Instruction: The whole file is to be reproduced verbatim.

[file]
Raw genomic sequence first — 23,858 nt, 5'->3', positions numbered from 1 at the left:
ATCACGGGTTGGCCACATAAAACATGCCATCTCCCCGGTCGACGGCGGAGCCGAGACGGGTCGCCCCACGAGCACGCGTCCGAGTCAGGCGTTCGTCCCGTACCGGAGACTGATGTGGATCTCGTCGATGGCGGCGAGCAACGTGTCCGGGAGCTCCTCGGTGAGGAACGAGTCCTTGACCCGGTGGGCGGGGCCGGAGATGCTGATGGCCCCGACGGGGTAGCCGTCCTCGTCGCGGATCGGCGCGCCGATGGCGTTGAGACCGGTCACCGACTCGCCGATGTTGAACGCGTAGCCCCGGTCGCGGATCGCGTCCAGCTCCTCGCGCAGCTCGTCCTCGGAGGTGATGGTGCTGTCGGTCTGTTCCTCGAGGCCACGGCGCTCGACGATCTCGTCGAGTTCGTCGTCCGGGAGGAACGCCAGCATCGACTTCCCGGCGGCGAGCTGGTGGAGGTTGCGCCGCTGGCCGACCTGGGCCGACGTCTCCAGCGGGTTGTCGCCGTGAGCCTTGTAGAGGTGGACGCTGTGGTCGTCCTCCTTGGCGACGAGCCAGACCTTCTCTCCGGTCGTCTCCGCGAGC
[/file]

Raw genomic sequence first — 23,858 nt, 5'->3', positions numbered from 1 at the left:
ATCACGGGTTGGCCACATAAAACATGCCATCTCCCCGGTCGACGGCGGAGCCGAGACGGGTCGCCCCACGAGCACGCGTCCGAGTCAGGCGTTCGTCCCGTACCGGAGACTGATGTGGATCTCGTCGATGGCGGCGAGCAACGTGTCCGGGAGCTCCTCGGTGAGGAACGAGTCCTTGACCCGGTGGGCGGGGCCGGAGATGCTGATGGCCCCGACGGGGTAGCCGTCCTCGTCGCGGATCGGCGCGCCGATGGCGTTGAGACCGGTCACCGACTCGCCGATGTTGAACGCGTAGCCCCGGTCGCGGATCGCGTCCAGCTCCTCGCGCAGCTCGTCCTCGGAGGTGATGGTGCTGTCGGTCTGTTCCTCGAGGCCACGGCGCTCGACGATCTCGTCGAGTTCGTCGTCCGGGAGGAACGCCAGCATCGACTTCCCGGCGGCGAGCTGGTGGAGGTTGCGCCGCTGGCCGACCTGGGCCGACGTCTCCAGCGGGTTGTCGCCGTGAGCCTTGTAGAGGTGGACGCTGTGGTCGTCCTCCTTGGCGACGAGCCAGACCTTCTCTCCGGTCGTCTCCGCGAGC